Stacking Functions: Northern wind break, privacy screen, separate the yard into various work spaces.

NE Quadrant

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Permaculture Mapping Project Part I

My last few weeks have been spent creating a permaculture map of my property. Thought I would share how I did this along with photos of the end results.

I started by mapping the lot and all existing features to scale on graph paper. Then I used my printer to blow this up so that I could trace it onto 8.5×11 tracing paper. Along with the hard features such as the house and driveway, I also mapped out all of the existing landscape features: trees, garden beds, etc.

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Current Layout

I did a separate map, which can be easily overlaid, of the existing sprinkler system, along with the various watering zones. My end goal is to almost completely cut us off of the municipal water system. This however is a long term goal and in the short term I am working to at least remove a couple watering zones.

Sprinkler Overlay

Then I mapped the entire site with all of the desired changes. This is the next phase that I envision for the property, taking into consideration not only the concepts of permaculture but also the needs/desires of my family. (go here for more details on the final map).

Permaculture Map

Next, inspired by the book Rainwater Harvesting and Beyond, I made a map of water flows. A major goal of this project is water conservation due to my location in a semi-arid region. On this map I worked to redirect water flow through the soil (versus over) and into various areas – such as garden beds ad plant guilds. The map shows various low and high points in elevation as well as water direction. The water flow map reflects what I can realistically achieve in the next few years. Thus while a water cistern and drainage ponds to clean and reuse greywater would be ideal… this is a good start.

Water Flow Map

The final overlay that I did was a plant mapping layer (this did not scan well – so go here for a better breakdown of the plants). This is a guide for me to use in planting the various guilds and due to size constraints it was easier to list on a new paper. Each plant guild contains a variety that includes nitrogen fixing, edible food, wildlife habitat, insectary, mulch providing, and groundcover. I chose plants based on how well they will do in Utah, with a preference towards drought tolerant, as well as plants that offered multiple uses such as food, mulch, etc.. All of the plants chosen have additional benefits (known as stacking functions) such as sunscreen, insulation to house, and privacy screening.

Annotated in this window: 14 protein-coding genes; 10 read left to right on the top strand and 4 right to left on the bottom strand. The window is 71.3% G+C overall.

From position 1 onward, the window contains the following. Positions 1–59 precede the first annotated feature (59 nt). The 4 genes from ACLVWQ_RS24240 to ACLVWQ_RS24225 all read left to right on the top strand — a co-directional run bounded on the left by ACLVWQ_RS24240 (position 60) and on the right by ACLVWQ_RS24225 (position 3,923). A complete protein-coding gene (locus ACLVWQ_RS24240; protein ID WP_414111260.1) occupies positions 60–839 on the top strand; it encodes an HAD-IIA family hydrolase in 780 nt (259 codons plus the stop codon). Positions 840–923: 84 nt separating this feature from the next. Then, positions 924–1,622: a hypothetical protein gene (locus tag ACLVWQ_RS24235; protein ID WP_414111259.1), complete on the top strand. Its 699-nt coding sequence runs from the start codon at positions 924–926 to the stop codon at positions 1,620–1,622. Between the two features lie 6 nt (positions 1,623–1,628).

Plant Mapping

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Harvesting Rainwater

I just read Brad Lancaster’s books, Rainwater Harvesting for Drylands and Beyond, Volume’s I and II. They are brilliant and completely relevant to everyone regardless of where you live. Volume I gives a broad overview of the why’s and how’s along with a ton of great examples. Volume II gets into the nitty gritty details.

Basic premise – water coming from the sky, known as precipitation, is typically directed away from homes, off of property, and into the nearest sewer drain. Instead Lancaster suggests various techniques in order to capture the precipitation and put it to work growing food and creating lush landscapes – thus utilizing less municipal water.

Some of the ideas he presents are earthworks – basically changing the elevation around your property in order to direct water to plants. For example creating a basin around a tree, or making earthen fish-scales across a slope to slow and capture water to feed an orchard. In the examples presented all pathways, driveways and sidewalks are at the highest elevation, and other features, that need water, are set lower so that water will naturally flow into them. It makes sense.

Other subject matter includes grey water recycling  – did you know that the typical household uses 100-200 gallons/day. Cisterns used to store rooftop water is another subject. In using the mathematical formula provided in the book I learned that I could harvest 9600 gallons/year from my rooftop.

Another really important point the author makes is having good soil with plenty of mulch, and ground covers  – this will allow for water to better infiltrate through the soil versus just run over it and into the sewer. I can vouch for this in my front landscaping. With the addition of ground-cover plants (think wild strawberry, verbena, thyme) and trees, the area already looks so much better and consumes far less water than less developed areas of my yard.

So as much as I love this book and plan to heed it’s wise advise it pained me to read.. you see I have managed to do the direct opposite. My garden beds all sit up higher than the surrounding ground. There is no chance of runoff from the sidewalk, driveway or paths to permeate the plants. In fact the entire southern half of my yard is in raised beds. Turns out I should be doing the opposite. After reading this book.. I had to start over with the permaculture mapping project I am making for my property – Plant guilds had to be relocated to portions of the yard that will have access to water. Basins around the guilds had to be created to capture and hold the water. And one of my favorites ideas – a trench down the fire-strip, allowing the sidewalk water to flow down into, thus watering the trees and drought tolerant plants I have planned for the area.

I discovered another great idea in a different book, Gaia’s Garden, written by Toby Hemenway, references the Zemach family. Their property in New Mexico is a lush and waterwise example of permaculture design, in which no municipal water is utilized in the landscaping. One feature is a circular lawn with a subtle change in elevation creating a dish shape into which rainwater is directed to flow through to the center.